Judge Bill Gibron admits to being addicted to only one thing: the exploitation goodness provided by Something Weird Video in releases like this one.
Boozers, Losers and Heroin Users!
With an average cast age of 34 and a strange narrative style that's one part Dragnet, two parts Bill Haley and the Comets, Hooked does for drugs what a movie like the road show warhorse Damaged Goods does for socially unacceptable STDs. At the center of the story is one Ray Bowman, a former scholastic spaz who has now become a full-blown joy popper. When he takes a poison-loaded shot in the sirloin, the cops suddenly care about the moral corruption in their tiny, tainted burg. They recruit one of their desk jockey gal Fridays and place her in the field as a carhop. Then they employ another undercover brother as a no-goodnik new kid in class, hoping that someone discovers who offed the lame-brained Ray. All leads seem to point to Jimmy, a supposedly 21-year-old bigwig who drives a snazzy car full of H wherever he goes. In order to get to the suave snake, they have to get cozy with his on-again, off-again moll with the incriminating name of Julie Barnes. If that's not reason enough to rid the town of this horrible heroin scourge, another unknowing knob named Dick is directly in sight of the drug's opiate onus. If they don't act fast and bring Jimmy down, they'll end up with the entire class of 1958 Hooked on this pusher's own brand of vein-activated reality escape.
The Flaming Teen-Age, on the other hand, is like a lesson in living from the Church of Jesus Christ of the Latter Day Saints. Broken up into two diametrically-opposed displays of addiction, we first meet liquor lightweight Tim Kruger. Barely able to hold his beer and cordials, Tim's parents think he's a highball away from a habit. So Dad gets one of his Beefeater brainstorms and decides to drag Tim to every dive bar in town, the better to see how alcohol actually affects the social dynamic. A drunken housewife picking up a lubed-up longshoreman is all the tottling teen needs. He swears off the sauce—at least until college. A few admonishments from our omnipresent narrator and it's off to the tale of Fred Garland and his one-man rum-and-Coke wrecking machine. Unhappy with everything in his rotten stinking life, including overprotective parents, the pure virginal love of a gal named Mary, and his own storefront sweet shop, Fred trades it all for an endless date with that bawdy old babe—booze. Before you know it, our alcoholic anti-hero is jumping from town to town and skipping out on any and all responsibilities placed upon him. After a tincture-of-iodine suicide attempt, Fred falls even deeper, right smack into heroin. Dope makes him do foolish, felonious things and he gets pinched pilfering ties from a department store—the better to foster his last-minute jailhouse conversion.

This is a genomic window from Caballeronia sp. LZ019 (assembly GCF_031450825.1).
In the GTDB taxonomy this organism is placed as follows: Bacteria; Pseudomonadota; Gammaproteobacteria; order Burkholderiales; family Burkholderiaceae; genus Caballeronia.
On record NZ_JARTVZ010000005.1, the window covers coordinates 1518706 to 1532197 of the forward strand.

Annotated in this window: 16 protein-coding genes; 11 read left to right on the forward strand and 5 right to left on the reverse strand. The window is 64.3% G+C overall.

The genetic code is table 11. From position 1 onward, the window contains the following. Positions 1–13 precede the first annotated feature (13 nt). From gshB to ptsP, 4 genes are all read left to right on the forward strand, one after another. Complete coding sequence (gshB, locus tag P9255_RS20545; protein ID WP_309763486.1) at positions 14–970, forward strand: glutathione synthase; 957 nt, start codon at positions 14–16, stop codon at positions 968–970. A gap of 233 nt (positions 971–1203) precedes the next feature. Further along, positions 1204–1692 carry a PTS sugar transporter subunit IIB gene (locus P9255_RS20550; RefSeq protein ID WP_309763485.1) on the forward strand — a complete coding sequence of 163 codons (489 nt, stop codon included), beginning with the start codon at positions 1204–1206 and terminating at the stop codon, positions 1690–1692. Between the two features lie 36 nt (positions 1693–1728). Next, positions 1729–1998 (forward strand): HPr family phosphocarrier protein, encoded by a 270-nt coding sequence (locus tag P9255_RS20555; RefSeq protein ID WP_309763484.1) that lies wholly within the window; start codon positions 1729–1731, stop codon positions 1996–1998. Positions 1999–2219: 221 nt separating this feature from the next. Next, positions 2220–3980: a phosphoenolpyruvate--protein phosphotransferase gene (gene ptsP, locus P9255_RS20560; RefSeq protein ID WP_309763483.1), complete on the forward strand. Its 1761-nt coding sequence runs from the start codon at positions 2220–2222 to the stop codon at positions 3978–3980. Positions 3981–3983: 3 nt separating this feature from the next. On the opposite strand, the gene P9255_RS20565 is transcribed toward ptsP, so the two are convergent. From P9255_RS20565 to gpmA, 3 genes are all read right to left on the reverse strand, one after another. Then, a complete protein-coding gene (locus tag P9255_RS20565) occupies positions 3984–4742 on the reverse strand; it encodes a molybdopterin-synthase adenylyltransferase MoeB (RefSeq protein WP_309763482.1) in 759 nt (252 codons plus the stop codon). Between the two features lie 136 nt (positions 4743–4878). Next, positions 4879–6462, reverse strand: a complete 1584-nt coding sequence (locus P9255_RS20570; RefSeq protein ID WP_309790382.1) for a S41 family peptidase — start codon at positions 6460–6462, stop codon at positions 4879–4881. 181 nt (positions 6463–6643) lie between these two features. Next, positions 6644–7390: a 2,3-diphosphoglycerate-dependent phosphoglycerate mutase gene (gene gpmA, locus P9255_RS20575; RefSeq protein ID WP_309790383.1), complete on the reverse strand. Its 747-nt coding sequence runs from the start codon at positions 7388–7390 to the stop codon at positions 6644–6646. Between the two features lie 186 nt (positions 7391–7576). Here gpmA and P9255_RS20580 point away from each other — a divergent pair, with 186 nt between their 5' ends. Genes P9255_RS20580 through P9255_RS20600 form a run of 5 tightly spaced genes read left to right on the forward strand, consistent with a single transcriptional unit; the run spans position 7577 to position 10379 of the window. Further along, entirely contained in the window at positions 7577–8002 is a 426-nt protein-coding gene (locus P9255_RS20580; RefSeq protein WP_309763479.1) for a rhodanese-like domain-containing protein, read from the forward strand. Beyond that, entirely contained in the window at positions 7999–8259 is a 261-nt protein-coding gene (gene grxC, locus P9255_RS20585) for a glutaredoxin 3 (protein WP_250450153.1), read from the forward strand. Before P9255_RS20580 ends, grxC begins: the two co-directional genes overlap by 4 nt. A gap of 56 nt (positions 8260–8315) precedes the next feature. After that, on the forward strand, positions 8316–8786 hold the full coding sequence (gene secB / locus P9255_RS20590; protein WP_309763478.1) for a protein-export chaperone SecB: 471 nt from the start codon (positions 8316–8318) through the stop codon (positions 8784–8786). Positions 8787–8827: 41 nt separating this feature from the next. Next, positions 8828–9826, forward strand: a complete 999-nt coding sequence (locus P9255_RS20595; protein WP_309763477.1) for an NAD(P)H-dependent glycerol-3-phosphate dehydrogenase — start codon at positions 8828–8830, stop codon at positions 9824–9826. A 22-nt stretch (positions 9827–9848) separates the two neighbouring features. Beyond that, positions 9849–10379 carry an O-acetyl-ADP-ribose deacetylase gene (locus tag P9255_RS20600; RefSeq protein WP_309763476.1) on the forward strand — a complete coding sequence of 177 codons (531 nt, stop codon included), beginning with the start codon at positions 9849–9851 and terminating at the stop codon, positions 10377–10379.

Beginning with a shooting that results in a rather reluctant corpse and ending with a direct lift of Jack Webb's personal prose, Hooked has the distinction of being procedurally correct while straying all over the psychological map. When the mother of the soon-to-be ex-Ray Bowman is questioned over his apparent problem with narcotics, mom dismisses it as a "phase" he's going through. Whenever anyone mentions the name "Julie Barnes," they say it as if speaking such a collection of consonants and vowels out loud will call up the very bowels of Hell. And then there is Jimmy, a well-polished pusher with the fatal flaw of fickleness. When Ray wants a fix, Jim originally says "no," but when he realizes he can rid himself of the demanding mainliner, he forgets his line about a lack of credit and hands over the smack, toot sweet. Loaded with such causation coincidences and illogical human hunches, Hooked is also an interesting elegy to actor Paul Kelly. A famous silent child star, Kelly grew up to be a Hollywood constant for nearly 40 years. Only 57 when the movie was made, the actor died of a massive heart attack before its release. When you realize this important piece of information, you soon understand why an obviously ailing Kelly was filmed almost exclusively in the sedentary position. It's especially noticeable during the finale's foot chase. As a much younger, but far doughier, detective gives chase to a necessary witness, a skinny stunt man, badly disguised as Kelly, jumps and leaps over fences and stairwells in equally hot pursuit. With a storyline swamped in overdramatic dross and a cast capable of nothing but over-the-top tricks, Hooked is the happiest form of hokum histrionics.